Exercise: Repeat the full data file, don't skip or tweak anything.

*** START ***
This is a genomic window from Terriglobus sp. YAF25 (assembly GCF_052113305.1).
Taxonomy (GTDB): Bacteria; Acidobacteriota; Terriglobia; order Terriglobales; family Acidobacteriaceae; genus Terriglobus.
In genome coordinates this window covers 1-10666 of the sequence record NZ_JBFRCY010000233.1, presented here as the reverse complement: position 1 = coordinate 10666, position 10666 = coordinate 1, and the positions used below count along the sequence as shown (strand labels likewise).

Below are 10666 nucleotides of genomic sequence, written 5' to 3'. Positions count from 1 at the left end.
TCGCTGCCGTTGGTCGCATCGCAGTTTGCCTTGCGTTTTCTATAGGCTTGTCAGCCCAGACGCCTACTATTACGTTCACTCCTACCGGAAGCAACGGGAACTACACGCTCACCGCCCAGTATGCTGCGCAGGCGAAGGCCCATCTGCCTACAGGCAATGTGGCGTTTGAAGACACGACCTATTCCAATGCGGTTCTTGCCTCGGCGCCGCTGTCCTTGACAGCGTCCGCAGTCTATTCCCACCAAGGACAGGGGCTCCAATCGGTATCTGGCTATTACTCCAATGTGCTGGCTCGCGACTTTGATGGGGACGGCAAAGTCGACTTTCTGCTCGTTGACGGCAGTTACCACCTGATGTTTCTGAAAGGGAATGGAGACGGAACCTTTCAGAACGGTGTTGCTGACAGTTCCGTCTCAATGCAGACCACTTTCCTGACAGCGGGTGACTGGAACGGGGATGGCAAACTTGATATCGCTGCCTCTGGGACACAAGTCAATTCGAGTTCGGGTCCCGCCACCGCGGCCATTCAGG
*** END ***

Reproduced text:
This is a genomic window from Terriglobus sp. YAF25 (assembly GCF_052113305.1).
Taxonomy (GTDB): Bacteria; Acidobacteriota; Terriglobia; order Terriglobales; family Acidobacteriaceae; genus Terriglobus.
In genome coordinates this window covers 1-10666 of the sequence record NZ_JBFRCY010000233.1, presented here as the reverse complement: position 1 = coordinate 10666, position 10666 = coordinate 1, and the positions used below count along the sequence as shown (strand labels likewise).

Below are 10666 nucleotides of genomic sequence, written 5' to 3'. Positions count from 1 at the left end.
TCGCTGCCGTTGGTCGCATCGCAGTTTGCCTTGCGTTTTCTATAGGCTTGTCAGCCCAGACGCCTACTATTACGTTCACTCCTACCGGAAGCAACGGGAACTACACGCTCACCGCCCAGTATGCTGCGCAGGCGAAGGCCCATCTGCCTACAGGCAATGTGGCGTTTGAAGACACGACCTATTCCAATGCGGTTCTTGCCTCGGCGCCGCTGTCCTTGACAGCGTCCGCAGTCTATTCCCACCAAGGACAGGGGCTCCAATCGGTATCTGGCTATTACTCCAATGTGCTGGCTCGCGACTTTGATGGGGACGGCAAAGTCGACTTTCTGCTCGTTGACGGCAGTTACCACCTGATGTTTCTGAAAGGGAATGGAGACGGAACCTTTCAGAACGGTGTTGCTGACAGTTCCGTCTCAATGCAGACCACTTTCCTGACAGCGGGTGACTGGAACGGGGATGGCAAACTTGATATCGCTGCCTCTGGGACACAAGTCAATTCGAGTTCGGGTCCCGCCACCGCGGCCATTCAGG